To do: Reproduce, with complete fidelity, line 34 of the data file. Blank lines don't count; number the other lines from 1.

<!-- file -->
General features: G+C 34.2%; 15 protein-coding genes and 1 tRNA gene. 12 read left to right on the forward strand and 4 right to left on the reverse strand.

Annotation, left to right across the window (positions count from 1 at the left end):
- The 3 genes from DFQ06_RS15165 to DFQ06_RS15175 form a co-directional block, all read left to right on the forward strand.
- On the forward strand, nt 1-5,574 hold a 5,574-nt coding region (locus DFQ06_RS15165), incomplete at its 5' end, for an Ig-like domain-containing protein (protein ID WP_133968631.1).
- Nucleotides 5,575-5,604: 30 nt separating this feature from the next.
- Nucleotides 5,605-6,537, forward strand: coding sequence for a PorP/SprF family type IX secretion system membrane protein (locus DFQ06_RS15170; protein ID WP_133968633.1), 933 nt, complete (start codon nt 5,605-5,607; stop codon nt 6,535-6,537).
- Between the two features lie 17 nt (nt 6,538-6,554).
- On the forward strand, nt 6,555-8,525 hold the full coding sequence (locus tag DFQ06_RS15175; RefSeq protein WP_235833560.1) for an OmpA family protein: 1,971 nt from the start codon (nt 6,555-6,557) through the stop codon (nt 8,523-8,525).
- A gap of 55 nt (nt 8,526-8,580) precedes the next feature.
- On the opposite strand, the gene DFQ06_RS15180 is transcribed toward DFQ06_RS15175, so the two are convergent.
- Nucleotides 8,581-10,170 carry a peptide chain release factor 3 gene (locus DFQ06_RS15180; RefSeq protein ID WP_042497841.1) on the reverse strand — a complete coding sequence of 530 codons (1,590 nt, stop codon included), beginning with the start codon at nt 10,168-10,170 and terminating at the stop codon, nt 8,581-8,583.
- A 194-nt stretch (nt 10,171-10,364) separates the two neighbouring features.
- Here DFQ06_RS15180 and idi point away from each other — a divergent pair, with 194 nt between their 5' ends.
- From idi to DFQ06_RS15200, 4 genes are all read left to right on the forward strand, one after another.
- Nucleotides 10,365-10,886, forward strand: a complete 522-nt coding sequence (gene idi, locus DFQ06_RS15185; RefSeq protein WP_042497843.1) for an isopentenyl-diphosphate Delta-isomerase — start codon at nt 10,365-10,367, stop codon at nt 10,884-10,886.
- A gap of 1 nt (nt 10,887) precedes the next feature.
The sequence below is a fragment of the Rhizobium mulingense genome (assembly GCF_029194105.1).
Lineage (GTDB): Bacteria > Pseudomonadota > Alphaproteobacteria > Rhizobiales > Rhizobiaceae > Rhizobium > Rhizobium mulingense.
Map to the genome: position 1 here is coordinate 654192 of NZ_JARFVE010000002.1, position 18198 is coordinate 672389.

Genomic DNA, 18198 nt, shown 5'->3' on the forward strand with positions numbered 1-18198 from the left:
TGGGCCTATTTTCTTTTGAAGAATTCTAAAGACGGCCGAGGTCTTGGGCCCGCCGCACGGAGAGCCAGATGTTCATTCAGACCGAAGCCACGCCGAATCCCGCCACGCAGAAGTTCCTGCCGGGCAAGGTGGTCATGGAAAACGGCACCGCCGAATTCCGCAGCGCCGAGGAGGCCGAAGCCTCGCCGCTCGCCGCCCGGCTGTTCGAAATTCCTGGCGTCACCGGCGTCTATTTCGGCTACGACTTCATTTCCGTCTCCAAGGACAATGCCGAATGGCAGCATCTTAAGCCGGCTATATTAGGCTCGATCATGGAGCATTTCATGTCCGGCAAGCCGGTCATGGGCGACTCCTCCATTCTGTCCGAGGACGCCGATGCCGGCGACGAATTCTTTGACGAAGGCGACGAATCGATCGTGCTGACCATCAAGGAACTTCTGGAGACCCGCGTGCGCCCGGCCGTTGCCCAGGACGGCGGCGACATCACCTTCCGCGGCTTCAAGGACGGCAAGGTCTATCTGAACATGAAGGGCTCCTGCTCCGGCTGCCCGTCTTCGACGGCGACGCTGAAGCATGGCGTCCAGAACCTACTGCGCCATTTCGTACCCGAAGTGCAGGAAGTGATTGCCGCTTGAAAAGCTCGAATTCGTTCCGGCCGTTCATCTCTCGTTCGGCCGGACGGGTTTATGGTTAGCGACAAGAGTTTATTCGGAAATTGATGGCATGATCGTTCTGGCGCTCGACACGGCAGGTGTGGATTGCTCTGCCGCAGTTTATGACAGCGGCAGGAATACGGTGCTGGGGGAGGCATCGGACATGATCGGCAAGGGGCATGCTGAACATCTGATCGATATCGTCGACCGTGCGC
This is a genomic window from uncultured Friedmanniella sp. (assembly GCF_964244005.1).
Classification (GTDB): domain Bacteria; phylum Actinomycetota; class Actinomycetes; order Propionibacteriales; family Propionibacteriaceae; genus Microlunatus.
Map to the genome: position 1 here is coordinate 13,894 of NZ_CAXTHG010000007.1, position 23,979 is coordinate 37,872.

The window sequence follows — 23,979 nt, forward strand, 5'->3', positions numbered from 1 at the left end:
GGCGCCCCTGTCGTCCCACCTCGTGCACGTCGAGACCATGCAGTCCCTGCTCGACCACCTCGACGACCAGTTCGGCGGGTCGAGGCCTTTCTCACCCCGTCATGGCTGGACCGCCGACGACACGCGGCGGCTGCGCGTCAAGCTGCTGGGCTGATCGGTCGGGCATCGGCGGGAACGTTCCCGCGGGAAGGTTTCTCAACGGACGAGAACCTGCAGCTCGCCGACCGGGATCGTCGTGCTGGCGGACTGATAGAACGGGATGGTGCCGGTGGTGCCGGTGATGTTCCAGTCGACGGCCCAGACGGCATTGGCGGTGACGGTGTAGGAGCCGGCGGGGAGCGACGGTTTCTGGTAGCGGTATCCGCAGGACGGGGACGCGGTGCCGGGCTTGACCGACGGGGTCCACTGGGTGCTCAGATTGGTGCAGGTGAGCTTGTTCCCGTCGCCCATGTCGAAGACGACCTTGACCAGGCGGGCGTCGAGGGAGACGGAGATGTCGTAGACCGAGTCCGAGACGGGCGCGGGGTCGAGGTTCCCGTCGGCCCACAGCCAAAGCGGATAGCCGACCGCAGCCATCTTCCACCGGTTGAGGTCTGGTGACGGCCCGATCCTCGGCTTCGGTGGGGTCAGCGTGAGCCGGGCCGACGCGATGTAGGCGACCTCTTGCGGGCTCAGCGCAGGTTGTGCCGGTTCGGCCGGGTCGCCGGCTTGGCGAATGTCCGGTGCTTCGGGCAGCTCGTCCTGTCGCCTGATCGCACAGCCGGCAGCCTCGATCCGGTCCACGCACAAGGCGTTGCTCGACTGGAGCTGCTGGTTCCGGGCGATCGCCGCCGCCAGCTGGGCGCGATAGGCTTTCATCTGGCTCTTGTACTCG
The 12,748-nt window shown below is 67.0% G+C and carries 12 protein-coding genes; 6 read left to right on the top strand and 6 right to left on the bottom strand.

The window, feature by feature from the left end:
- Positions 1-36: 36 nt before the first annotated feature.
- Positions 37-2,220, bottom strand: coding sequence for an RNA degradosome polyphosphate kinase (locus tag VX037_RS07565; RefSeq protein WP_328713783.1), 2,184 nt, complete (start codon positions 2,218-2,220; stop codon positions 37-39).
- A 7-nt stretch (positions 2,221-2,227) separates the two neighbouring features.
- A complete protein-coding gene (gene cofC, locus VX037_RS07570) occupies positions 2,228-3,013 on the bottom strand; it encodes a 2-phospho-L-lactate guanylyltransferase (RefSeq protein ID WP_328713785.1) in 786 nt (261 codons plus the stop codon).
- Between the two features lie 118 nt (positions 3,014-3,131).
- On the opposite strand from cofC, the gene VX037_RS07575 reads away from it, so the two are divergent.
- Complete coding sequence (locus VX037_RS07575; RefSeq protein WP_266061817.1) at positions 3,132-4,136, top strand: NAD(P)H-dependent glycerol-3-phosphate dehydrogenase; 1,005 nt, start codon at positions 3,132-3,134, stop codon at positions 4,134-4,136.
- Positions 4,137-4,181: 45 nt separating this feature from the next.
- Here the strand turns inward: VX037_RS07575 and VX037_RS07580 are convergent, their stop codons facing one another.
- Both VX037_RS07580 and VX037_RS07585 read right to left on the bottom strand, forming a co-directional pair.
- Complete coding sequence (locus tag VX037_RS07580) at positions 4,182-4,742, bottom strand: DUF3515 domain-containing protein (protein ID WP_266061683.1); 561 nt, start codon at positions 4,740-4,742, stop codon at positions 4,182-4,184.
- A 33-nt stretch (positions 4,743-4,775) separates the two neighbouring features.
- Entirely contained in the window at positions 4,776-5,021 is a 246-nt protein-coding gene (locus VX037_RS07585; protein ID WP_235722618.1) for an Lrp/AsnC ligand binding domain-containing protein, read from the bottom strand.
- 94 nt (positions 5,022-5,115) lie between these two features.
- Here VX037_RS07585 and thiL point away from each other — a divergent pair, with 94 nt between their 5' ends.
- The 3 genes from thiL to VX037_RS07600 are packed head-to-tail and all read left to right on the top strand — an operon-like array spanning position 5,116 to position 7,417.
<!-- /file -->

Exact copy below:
- On the opposite strand from cofC, the gene VX037_RS07575 reads away from it, so the two are divergent.